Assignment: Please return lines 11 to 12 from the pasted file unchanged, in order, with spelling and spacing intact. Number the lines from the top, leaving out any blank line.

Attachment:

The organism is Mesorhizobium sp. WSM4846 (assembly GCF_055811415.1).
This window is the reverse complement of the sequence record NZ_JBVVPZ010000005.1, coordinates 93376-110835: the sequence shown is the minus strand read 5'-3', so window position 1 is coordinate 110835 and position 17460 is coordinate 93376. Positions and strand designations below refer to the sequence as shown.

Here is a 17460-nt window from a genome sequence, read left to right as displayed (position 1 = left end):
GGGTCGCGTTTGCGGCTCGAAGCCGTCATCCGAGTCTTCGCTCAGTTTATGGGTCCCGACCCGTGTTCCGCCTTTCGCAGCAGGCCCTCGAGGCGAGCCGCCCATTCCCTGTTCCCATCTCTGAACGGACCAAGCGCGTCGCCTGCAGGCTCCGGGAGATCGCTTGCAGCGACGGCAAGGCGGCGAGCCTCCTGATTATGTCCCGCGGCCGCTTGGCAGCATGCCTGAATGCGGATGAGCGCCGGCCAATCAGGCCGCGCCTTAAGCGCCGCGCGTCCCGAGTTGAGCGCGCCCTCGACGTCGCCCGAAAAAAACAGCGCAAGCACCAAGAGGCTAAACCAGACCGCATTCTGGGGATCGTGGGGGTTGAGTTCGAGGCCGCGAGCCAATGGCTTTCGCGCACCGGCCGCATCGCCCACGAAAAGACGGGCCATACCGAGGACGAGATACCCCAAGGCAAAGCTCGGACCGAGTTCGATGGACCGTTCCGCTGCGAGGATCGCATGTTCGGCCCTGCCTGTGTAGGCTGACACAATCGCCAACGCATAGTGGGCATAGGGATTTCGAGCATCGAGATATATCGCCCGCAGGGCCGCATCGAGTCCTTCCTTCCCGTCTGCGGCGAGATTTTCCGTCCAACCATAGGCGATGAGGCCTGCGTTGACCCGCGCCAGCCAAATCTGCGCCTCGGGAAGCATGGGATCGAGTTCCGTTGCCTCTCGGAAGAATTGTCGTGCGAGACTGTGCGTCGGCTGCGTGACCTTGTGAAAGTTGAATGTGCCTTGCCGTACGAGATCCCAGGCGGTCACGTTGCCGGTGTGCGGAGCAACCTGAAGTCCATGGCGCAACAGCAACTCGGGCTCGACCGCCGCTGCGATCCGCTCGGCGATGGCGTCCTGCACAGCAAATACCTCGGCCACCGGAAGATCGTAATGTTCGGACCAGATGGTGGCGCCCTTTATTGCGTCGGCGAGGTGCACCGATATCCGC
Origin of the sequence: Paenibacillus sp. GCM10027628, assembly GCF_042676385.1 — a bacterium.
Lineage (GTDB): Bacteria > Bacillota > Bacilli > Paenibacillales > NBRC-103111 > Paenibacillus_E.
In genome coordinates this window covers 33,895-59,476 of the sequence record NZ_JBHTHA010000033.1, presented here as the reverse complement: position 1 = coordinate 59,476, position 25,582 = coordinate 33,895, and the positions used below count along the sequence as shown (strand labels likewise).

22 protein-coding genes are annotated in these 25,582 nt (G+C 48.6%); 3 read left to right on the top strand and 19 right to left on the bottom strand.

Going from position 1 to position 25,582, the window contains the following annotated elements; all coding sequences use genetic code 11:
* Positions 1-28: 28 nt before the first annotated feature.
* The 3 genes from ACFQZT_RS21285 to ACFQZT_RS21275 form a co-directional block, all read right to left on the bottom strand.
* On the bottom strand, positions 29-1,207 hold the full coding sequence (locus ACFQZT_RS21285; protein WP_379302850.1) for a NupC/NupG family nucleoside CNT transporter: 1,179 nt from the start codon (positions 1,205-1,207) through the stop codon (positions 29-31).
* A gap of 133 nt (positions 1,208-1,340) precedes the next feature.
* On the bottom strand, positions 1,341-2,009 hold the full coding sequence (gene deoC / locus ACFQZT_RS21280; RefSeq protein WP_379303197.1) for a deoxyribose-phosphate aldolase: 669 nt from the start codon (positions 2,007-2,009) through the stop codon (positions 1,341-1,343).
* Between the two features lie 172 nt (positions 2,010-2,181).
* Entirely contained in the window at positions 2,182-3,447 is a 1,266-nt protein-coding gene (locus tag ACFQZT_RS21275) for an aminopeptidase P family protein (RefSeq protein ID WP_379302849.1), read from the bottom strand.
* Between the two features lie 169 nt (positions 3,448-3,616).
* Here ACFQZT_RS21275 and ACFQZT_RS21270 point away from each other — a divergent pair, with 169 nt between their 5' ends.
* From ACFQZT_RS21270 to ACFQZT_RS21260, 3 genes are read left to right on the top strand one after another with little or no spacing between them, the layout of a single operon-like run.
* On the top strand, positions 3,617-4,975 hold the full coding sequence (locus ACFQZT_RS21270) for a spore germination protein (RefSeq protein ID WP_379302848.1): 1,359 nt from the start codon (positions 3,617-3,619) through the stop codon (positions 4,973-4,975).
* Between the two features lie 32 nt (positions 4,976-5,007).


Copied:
* The 3 genes from ACFQZT_RS21285 to ACFQZT_RS21275 form a co-directional block, all read right to left on the bottom strand.
* On the bottom strand, positions 29-1,207 hold the full coding sequence (locus ACFQZT_RS21285; protein WP_379302850.1) for a NupC/NupG family nucleoside CNT transporter: 1,179 nt from the start codon (positions 1,205-1,207) through the stop codon (positions 29-31).